YEEC chair, Eric Hopkins, has worked tirelessly on this project. Congratulations for making it happen.
From the York Weekly:
The following article was contributed (via Socialmonsters.org) by Maria Delgado, a film student and a freelance writer living in New Mexico.
As a college student, you’re aware of the harsh environmental impact of the typical American lifestyle. Maybe you wish that you could live in a way that was more eco-friendly. Fortunately, there are many ways to do just that even on a limited budget. Here are a few ideas for living greener:
To make it easier to reach the plugs, connect your computer and other equipment to a power strip. Then, put the strip in an easily accessible location. You’ll be able to cut the power to everything that’s plugged into it by simply flipping one switch.
Buy a Fuel-efficient Car
According to the EPA, all-electric cars are the most fuel efficient of all. The Scion iQ EV comes in at the top of the efficiency ratings with fuel usage equivalent to 121 MPG. The most efficient plug-in hybrid vehicle is the Chevrolet Volt, which gets 62 MPG. Such fuel efficient cars are not only good for the environment; they are great for your wallet as well. You’ll have fun driving past all the gas stations without having to stop.
You can go far beyond the normal curbside recycling offered by most municipalities. If you have old furniture to get rid of, give it to the local Goodwill. Old clothes can be donated to charities, or if they’re too worn for reuse as garments, they can be cut up and used as rags. Dead computers and other old electronics can be taken to municipal drop-off points if available, or they can be sold or given to a variety of recycling companies.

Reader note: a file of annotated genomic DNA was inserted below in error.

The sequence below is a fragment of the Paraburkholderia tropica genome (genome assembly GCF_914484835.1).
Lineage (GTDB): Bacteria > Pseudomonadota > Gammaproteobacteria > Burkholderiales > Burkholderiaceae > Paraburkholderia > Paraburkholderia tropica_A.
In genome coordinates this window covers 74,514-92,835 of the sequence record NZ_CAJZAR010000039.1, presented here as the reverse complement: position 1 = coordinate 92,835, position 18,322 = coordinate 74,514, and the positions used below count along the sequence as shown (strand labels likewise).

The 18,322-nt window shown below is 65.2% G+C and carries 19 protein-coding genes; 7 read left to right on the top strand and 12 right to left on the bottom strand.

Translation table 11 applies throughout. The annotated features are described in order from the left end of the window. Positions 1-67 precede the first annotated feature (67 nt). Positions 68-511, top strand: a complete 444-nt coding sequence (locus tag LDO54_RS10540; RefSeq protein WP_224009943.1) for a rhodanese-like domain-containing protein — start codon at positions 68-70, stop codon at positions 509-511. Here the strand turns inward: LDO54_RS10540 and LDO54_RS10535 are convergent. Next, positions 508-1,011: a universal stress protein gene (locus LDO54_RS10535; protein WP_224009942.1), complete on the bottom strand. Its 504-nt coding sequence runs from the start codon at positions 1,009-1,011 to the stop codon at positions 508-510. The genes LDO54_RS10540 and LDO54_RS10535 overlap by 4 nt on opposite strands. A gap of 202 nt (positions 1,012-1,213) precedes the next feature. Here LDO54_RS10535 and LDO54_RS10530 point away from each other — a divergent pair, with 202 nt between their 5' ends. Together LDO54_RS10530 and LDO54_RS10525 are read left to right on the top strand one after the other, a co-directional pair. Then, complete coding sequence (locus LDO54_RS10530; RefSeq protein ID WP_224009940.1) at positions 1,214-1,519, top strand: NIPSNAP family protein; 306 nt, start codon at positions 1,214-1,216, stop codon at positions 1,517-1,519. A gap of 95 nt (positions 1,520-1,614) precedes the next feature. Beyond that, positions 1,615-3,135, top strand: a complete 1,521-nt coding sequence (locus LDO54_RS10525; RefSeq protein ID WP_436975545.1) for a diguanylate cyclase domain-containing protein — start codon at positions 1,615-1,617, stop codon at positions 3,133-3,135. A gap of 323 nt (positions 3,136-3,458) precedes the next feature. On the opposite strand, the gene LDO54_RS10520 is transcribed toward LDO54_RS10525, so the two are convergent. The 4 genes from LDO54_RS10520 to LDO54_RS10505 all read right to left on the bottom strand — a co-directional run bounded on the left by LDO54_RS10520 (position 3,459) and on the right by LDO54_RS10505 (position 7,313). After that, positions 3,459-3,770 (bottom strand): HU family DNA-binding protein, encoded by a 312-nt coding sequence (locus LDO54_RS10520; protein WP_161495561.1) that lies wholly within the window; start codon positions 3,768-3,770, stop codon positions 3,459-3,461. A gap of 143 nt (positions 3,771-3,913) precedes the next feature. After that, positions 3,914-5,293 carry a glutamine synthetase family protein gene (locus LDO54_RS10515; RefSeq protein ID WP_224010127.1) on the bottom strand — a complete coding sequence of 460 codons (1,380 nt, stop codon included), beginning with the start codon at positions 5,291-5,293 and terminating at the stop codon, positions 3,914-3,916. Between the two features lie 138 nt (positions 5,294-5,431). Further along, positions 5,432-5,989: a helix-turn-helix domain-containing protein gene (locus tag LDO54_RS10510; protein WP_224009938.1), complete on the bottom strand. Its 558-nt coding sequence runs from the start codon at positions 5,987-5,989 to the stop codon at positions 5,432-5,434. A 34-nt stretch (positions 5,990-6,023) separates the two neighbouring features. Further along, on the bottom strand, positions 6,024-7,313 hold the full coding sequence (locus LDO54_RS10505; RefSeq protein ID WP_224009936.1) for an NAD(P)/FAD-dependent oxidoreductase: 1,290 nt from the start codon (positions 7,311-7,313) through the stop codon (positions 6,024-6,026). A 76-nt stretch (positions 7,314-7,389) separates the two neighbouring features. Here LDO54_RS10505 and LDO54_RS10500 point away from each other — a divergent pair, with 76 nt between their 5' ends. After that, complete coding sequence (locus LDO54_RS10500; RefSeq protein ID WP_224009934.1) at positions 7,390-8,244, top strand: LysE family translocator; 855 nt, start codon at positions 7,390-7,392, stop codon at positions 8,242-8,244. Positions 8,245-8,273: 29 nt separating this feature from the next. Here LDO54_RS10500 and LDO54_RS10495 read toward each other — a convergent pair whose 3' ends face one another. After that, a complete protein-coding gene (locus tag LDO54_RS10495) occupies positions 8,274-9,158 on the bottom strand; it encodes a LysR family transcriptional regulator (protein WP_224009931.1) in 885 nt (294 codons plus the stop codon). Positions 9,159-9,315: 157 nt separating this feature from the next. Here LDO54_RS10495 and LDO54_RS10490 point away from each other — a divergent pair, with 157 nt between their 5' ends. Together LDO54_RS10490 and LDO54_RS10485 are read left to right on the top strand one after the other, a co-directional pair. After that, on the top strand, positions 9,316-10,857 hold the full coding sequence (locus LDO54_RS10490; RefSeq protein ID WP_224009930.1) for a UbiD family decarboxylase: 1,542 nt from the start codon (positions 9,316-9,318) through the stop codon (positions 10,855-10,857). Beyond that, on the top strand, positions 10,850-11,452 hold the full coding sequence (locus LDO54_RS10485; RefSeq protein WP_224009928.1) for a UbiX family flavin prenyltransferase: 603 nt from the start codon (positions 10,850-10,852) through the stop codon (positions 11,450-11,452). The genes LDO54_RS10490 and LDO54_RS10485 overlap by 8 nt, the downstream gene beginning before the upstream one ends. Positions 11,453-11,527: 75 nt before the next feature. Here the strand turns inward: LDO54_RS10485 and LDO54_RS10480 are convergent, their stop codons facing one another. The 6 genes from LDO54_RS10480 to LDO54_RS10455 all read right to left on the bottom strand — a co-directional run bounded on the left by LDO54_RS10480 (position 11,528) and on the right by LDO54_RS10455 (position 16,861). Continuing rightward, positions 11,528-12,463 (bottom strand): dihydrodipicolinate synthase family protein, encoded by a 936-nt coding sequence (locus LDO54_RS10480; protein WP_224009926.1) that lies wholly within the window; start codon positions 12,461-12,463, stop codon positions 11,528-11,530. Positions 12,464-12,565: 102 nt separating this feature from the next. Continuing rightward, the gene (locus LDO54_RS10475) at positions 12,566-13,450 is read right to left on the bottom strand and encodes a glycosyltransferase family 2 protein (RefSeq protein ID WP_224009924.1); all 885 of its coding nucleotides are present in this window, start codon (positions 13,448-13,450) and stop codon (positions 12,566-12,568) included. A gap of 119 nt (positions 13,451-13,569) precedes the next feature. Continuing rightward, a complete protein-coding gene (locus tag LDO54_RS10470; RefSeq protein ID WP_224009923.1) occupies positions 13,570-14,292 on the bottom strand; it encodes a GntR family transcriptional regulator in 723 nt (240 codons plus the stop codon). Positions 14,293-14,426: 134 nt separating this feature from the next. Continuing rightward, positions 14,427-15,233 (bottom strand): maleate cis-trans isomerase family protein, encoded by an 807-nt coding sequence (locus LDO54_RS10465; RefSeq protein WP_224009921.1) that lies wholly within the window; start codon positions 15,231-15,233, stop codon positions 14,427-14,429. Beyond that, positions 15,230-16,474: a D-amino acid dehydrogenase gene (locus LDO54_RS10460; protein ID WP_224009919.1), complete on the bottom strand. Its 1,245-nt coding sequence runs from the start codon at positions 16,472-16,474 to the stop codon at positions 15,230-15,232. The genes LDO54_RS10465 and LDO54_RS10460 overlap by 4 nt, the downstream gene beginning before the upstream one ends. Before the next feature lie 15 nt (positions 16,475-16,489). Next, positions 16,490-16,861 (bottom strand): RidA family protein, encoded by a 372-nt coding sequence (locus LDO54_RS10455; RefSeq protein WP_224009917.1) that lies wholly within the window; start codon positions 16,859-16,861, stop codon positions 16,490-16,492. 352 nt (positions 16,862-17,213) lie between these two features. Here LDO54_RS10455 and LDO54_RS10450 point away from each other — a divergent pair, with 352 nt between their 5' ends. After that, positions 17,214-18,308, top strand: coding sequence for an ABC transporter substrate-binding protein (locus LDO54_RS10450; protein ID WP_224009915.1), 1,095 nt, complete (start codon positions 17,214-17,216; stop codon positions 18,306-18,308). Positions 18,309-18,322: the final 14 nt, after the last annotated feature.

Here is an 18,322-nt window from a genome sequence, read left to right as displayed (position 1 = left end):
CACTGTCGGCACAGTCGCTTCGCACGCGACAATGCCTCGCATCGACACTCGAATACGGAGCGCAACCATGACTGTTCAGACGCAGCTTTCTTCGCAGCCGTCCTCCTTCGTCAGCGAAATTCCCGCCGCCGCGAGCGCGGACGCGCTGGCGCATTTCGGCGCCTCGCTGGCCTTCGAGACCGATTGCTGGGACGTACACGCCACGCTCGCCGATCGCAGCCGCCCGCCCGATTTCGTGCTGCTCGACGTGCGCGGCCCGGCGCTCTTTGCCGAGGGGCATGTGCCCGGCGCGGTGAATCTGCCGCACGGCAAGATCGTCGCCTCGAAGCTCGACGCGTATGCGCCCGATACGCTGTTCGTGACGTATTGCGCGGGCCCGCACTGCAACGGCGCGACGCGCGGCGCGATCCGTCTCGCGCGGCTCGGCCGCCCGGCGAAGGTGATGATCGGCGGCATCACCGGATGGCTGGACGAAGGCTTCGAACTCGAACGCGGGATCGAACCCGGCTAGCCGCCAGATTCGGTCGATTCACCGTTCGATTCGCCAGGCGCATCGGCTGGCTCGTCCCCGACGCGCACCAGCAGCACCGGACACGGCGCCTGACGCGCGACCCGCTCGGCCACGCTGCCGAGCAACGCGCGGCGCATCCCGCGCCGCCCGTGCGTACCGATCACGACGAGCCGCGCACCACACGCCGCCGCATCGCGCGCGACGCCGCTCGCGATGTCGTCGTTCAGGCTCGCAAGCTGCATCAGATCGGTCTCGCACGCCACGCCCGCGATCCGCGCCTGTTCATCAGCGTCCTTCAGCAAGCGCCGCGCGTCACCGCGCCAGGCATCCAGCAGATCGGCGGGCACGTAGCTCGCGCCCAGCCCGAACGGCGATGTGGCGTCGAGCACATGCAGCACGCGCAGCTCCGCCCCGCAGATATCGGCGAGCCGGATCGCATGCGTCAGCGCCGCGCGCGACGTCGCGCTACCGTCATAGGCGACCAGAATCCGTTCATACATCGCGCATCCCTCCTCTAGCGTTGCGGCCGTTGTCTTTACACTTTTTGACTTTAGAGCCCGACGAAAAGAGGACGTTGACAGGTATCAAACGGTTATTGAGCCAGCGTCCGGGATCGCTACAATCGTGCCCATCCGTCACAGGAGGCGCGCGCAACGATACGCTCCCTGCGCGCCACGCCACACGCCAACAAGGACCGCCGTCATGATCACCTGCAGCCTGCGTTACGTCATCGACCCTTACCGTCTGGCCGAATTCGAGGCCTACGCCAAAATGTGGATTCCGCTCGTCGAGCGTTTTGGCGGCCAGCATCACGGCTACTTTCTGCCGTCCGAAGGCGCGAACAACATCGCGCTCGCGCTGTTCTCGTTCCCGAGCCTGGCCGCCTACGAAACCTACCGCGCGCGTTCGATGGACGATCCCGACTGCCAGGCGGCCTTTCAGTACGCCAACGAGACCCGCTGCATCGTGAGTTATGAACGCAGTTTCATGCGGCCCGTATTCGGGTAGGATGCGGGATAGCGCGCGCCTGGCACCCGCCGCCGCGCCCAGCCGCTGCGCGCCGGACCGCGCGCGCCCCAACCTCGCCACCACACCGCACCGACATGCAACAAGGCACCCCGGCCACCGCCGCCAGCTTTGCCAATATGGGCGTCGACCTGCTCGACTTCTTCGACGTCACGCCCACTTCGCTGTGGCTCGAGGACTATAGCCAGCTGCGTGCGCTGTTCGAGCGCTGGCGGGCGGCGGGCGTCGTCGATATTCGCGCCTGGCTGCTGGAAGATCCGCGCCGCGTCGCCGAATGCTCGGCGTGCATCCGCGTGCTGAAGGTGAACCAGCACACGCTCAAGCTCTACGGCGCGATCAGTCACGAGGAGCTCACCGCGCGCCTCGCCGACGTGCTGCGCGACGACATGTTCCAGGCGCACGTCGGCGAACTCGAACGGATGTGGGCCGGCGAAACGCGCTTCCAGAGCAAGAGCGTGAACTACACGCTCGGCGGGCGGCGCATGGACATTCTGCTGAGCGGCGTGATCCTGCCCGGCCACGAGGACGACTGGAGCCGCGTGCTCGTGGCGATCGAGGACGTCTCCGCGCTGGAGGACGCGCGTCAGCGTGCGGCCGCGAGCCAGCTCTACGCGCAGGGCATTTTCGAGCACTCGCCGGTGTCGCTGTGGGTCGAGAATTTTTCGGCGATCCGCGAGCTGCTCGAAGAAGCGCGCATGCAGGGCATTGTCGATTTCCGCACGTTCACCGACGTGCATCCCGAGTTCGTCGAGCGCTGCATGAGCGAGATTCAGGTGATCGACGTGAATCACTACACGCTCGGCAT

Walk or Bike Wherever You Can
Either form of human-powered transportation is free of toxic emissions. You’ll also be able to avoid traffic jams, and as a bonus, you’ll get to experience the environment right up close. Be sure to bring an umbrella if rain is in the forecast.
Shop at the Local Farmers’ Market
When you buy local produce, you help reduce air pollution since trucks won’t have to take your food all the way across the country. Better yet, you can ask the sellers about their growing techniques and pinpoint the ones that use organic methods or non-GMO plants.
Use Reusable Water Bottles
The convenience of being able to take a bottle of water with you cannot be denied, but typical plastic ones produce a lot of waste. Keep the convenience and avoid the waste by using bottles made of stainless steel. These aren’t only good for the environment – insulated versions help keep your drinks at the proper temperature as well.
These are just a few ways you can lower your environmental footprint while sticking to a college budget. Whether you start with something big or make small steps, you can make an immediate difference in the environment by your choices in daily living. Start today, and there will be less waste in the environment by tomorrow.
Community Talk: “Tar Sands Oil — Why it Matters to ME!”
Tuesday, May 28, 7:00 p.m. at the York Public Library, 15 Long Sands Rd.